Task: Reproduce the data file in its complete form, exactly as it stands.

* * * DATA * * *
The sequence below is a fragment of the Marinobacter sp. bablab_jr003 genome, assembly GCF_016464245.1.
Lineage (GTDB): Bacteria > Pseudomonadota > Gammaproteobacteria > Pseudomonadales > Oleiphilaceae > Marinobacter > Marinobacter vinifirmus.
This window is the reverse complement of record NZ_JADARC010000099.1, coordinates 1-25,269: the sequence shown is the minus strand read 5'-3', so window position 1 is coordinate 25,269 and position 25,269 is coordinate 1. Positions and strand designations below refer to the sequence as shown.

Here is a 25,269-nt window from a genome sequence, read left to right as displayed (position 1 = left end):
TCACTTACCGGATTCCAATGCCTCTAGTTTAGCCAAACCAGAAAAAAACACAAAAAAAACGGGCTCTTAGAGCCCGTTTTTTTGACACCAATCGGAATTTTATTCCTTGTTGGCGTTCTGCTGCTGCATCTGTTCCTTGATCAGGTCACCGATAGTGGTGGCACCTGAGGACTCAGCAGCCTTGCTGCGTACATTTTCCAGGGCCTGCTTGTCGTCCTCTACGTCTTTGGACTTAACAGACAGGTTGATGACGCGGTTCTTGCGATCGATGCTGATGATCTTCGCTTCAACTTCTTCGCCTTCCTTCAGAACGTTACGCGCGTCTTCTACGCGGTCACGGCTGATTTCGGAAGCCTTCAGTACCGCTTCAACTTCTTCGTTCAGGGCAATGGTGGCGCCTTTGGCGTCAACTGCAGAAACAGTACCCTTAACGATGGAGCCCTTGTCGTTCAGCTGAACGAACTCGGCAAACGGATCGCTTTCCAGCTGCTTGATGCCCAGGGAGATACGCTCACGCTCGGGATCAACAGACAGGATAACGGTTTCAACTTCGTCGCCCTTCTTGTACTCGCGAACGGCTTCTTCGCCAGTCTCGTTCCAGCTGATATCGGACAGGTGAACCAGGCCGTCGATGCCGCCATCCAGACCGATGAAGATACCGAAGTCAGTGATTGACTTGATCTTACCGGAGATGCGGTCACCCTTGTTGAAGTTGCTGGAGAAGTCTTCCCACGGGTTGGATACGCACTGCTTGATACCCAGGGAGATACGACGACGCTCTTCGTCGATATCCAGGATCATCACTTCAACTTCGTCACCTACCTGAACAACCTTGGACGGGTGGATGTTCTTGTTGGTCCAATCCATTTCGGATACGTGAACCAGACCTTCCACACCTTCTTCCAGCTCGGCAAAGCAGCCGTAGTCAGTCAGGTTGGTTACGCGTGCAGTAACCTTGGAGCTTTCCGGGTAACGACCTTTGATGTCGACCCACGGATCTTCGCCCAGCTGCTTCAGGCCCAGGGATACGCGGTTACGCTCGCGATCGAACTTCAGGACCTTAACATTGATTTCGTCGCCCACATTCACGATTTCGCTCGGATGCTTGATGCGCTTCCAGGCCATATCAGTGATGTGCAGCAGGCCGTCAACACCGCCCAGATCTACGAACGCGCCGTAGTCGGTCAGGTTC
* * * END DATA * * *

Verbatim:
The sequence below is a fragment of the Marinobacter sp. bablab_jr003 genome, assembly GCF_016464245.1.
Lineage (GTDB): Bacteria > Pseudomonadota > Gammaproteobacteria > Pseudomonadales > Oleiphilaceae > Marinobacter > Marinobacter vinifirmus.
This window is the reverse complement of record NZ_JADARC010000099.1, coordinates 1-25,269: the sequence shown is the minus strand read 5'-3', so window position 1 is coordinate 25,269 and position 25,269 is coordinate 1. Positions and strand designations below refer to the sequence as shown.

Here is a 25,269-nt window from a genome sequence, read left to right as displayed (position 1 = left end):
TCACTTACCGGATTCCAATGCCTCTAGTTTAGCCAAACCAGAAAAAAACACAAAAAAAACGGGCTCTTAGAGCCCGTTTTTTTGACACCAATCGGAATTTTATTCCTTGTTGGCGTTCTGCTGCTGCATCTGTTCCTTGATCAGGTCACCGATAGTGGTGGCACCTGAGGACTCAGCAGCCTTGCTGCGTACATTTTCCAGGGCCTGCTTGTCGTCCTCTACGTCTTTGGACTTAACAGACAGGTTGATGACGCGGTTCTTGCGATCGATGCTGATGATCTTCGCTTCAACTTCTTCGCCTTCCTTCAGAACGTTACGCGCGTCTTCTACGCGGTCACGGCTGATTTCGGAAGCCTTCAGTACCGCTTCAACTTCTTCGTTCAGGGCAATGGTGGCGCCTTTGGCGTCAACTGCAGAAACAGTACCCTTAACGATGGAGCCCTTGTCGTTCAGCTGAACGAACTCGGCAAACGGATCGCTTTCCAGCTGCTTGATGCCCAGGGAGATACGCTCACGCTCGGGATCAACAGACAGGATAACGGTTTCAACTTCGTCGCCCTTCTTGTACTCGCGAACGGCTTCTTCGCCAGTCTCGTTCCAGCTGATATCGGACAGGTGAACCAGGCCGTCGATGCCGCCATCCAGACCGATGAAGATACCGAAGTCAGTGATTGACTTGATCTTACCGGAGATGCGGTCACCCTTGTTGAAGTTGCTGGAGAAGTCTTCCCACGGGTTGGATACGCACTGCTTGATACCCAGGGAGATACGACGACGCTCTTCGTCGATATCCAGGATCATCACTTCAACTTCGTCACCTACCTGAACAACCTTGGACGGGTGGATGTTCTTGTTGGTCCAATCCATTTCGGATACGTGAACCAGACCTTCCACACCTTCTTCCAGCTCGGCAAAGCAGCCGTAGTCAGTCAGGTTGGTTACGCGTGCAGTAACCTTGGAGCTTTCCGGGTAACGACCTTTGATGTCGACCCACGGATCTTCGCCCAGCTGCTTCAGGCCCAGGGATACGCGGTTACGCTCGCGATCGAACTTCAGGACCTTAACATTGATTTCGTCGCCCACATTCACGATTTCGCTCGGATGCTTGATGCGCTTCCAGGCCATATCAGTGATGTGCAGCAGGCCGTCAACACCGCCCAGATCTACGAACGCGCCGTAGTCGGTCAGGTTC